Providing sex education in public schools is the proposal approved in the House of Representatives last week. Reps. Alyce Clarke (D–Jackson), John Mayo (D–Clarksdale), John Hines (D–Greenville), and Kimberly Campbell Buck (D–Holly Springs) authored H.B. 234, which creates a new sex education pilot program in a limited number of school districts to be selected by the State Department of Education. The bill expects instructors to stress abstinence, but also provides that students will be informed about the biological realities of sexual contact and the devastating “real life” consequences of unwed teen pregnancy.
Serious concerns were expressed with H.B. 234 as originally introduced. Rep. Philip Gunn (R–Clinton) successfully introduced several floor amendments which improved the bill. Gunn convinced the House to strike the word “comprehensive” from the description of the curriculum; this undefined term caused many members to suspect possible legitimization of “same gender” sexual activity. As amended by Gunn, H.B. 234 also requires parents to affirmatively consent before their child may take part in any sex education instruction, and includes the common sense mandate that boys and girls be taught in separate settings. Further, Rep. Rita Martinson (R–Madison) successfully offered an amendment which makes clear that abortion cannot be presented as an acceptable method of birth control.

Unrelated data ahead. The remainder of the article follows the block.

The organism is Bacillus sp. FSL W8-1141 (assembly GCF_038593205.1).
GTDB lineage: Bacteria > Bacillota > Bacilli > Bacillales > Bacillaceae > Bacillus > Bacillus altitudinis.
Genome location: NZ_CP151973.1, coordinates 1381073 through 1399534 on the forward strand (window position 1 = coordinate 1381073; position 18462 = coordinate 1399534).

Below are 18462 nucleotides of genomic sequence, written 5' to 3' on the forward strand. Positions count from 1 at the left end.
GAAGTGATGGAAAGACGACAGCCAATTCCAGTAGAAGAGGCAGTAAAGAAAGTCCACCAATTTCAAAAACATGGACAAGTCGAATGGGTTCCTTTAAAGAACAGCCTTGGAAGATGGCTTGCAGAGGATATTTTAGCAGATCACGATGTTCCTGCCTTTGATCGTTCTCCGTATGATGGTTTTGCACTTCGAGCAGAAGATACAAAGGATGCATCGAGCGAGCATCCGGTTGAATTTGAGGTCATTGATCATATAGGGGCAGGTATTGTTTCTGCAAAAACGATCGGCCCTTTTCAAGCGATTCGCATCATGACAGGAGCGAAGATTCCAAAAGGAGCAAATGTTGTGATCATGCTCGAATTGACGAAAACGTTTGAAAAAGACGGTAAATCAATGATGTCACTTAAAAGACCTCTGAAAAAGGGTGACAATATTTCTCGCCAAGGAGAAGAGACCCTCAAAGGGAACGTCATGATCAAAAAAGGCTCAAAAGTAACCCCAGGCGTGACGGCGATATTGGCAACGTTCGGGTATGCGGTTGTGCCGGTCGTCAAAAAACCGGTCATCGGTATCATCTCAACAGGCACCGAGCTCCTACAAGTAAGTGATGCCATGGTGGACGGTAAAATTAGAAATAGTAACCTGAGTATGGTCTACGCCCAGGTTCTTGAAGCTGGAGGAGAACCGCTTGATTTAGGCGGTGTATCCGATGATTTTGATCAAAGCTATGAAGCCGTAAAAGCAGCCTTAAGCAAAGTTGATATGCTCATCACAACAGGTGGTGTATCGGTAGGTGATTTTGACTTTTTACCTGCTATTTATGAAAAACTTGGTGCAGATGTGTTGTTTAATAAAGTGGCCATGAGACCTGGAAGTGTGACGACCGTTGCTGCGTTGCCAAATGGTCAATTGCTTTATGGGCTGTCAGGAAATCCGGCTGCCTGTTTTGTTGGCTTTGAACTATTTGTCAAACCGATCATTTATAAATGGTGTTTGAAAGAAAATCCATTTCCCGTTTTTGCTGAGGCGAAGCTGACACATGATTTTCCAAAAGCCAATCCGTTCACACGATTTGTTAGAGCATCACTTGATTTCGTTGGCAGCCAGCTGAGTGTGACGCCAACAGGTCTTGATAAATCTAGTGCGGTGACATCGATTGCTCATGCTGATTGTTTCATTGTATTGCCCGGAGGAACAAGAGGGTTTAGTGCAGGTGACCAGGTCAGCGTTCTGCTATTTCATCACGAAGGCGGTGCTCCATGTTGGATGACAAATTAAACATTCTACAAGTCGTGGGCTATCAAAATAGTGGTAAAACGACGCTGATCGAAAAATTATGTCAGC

Frank discussion of sexual matters made legislators visibly uncomfortable, especially with a dozen or so teenage pages present in the Chamber for the debate. The effectiveness of public school sex education as a means to combat teenage pregnancy certainly is open to question, and more than a few lawmakers remain skeptical about the wisdom of the policy.
In the end, H.B. 234, as improved by the Gunn and Martinson amendments, passed the House on a vote of 79 to 40, with 3 not voting. I voted for the bill, though I myself have reservations about whether the measure will really help decrease the number of pregnant teenagers. I hope so.
In a state full of religious people, one would hope that churches and faith-based organizations will heed the alarm bells and become more proactive. Sex education in the schools is a very poor substitute for the moral training that can only come at home and in church.
Rep. Greg Snowden Blog